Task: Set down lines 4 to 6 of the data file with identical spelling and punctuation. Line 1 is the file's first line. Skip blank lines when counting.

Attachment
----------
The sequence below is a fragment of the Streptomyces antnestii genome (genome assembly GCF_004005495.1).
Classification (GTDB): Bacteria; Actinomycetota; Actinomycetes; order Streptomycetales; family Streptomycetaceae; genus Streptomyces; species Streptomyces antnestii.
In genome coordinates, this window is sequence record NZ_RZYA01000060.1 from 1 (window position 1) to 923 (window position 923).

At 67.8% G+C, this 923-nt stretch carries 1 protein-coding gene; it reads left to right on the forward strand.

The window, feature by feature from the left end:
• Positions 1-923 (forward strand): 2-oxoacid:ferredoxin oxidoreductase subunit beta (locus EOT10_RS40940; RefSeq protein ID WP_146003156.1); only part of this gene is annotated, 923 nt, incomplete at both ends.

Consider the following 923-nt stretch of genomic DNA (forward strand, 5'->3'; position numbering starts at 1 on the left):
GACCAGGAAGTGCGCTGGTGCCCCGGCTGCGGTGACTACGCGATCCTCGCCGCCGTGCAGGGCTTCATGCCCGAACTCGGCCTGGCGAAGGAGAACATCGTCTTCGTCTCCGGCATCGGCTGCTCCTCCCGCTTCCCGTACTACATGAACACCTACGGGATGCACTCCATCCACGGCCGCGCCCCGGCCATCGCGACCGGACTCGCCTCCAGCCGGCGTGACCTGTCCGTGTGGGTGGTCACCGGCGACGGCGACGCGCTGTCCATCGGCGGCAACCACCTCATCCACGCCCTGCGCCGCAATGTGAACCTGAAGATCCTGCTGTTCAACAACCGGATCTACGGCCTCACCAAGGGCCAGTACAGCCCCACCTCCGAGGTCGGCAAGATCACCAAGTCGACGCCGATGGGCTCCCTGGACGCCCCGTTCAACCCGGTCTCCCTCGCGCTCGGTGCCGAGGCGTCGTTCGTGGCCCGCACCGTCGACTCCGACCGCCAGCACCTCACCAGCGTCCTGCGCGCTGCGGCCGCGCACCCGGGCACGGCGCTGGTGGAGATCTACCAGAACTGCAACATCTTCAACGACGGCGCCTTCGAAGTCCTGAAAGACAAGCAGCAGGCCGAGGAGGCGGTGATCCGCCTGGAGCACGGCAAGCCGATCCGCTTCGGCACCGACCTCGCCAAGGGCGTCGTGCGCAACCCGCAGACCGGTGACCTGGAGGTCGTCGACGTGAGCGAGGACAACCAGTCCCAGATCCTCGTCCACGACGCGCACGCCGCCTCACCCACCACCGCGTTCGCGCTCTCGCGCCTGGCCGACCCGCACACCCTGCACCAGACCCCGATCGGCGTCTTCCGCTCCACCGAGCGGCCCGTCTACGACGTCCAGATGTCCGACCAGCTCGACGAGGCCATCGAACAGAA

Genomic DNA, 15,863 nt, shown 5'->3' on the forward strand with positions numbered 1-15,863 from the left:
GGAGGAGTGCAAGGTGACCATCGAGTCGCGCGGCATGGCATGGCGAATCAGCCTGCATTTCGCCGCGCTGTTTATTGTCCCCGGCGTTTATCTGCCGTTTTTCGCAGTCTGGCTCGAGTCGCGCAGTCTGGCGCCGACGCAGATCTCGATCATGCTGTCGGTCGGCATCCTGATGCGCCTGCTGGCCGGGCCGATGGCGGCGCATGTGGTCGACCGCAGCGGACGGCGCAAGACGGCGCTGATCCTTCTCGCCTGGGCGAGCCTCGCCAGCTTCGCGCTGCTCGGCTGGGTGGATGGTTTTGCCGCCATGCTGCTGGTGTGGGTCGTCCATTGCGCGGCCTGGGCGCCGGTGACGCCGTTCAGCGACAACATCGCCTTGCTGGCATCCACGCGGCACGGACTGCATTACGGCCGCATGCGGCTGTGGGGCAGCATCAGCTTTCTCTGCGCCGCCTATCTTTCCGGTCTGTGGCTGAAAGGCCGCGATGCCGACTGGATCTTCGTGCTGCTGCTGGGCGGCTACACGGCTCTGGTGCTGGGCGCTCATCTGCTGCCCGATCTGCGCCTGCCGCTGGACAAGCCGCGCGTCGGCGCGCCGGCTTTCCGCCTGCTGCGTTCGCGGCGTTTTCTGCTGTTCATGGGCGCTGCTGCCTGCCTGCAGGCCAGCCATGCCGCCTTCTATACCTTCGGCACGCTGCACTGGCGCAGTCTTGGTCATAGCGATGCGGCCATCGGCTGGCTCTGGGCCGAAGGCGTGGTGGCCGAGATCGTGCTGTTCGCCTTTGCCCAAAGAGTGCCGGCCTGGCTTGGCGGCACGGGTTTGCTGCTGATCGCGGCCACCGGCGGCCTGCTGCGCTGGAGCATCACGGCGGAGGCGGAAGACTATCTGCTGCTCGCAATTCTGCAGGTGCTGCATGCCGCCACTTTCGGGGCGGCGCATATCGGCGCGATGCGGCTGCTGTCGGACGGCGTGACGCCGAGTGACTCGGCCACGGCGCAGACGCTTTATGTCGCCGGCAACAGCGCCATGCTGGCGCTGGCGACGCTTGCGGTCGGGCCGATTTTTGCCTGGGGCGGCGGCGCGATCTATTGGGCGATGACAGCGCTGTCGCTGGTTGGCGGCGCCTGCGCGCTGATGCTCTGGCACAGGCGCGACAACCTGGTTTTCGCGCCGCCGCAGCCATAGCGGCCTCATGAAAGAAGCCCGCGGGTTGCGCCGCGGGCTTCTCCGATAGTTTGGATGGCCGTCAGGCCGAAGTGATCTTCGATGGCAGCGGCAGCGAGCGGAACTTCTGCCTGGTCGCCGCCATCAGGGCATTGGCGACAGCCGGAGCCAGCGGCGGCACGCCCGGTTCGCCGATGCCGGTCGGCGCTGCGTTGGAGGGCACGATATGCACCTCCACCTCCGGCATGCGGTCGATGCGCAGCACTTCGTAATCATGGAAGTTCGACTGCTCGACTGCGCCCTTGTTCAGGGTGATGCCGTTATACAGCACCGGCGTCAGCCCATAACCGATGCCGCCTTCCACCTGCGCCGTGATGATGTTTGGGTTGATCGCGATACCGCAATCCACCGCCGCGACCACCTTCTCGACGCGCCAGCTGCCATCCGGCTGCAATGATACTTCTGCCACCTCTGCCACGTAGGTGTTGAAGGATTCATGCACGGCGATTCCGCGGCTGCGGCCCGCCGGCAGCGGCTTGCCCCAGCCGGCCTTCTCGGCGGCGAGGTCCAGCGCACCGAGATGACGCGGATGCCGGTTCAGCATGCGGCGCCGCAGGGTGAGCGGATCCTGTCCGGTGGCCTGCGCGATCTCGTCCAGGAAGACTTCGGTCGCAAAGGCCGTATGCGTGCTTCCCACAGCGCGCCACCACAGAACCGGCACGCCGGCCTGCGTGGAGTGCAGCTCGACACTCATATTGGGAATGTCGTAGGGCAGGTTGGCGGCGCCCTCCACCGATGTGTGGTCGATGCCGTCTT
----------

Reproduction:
At 67.8% G+C, this 923-nt stretch carries 1 protein-coding gene; it reads left to right on the forward strand.

The window, feature by feature from the left end:
• Positions 1-923 (forward strand): 2-oxoacid:ferredoxin oxidoreductase subunit beta (locus EOT10_RS40940; RefSeq protein ID WP_146003156.1); only part of this gene is annotated, 923 nt, incomplete at both ends.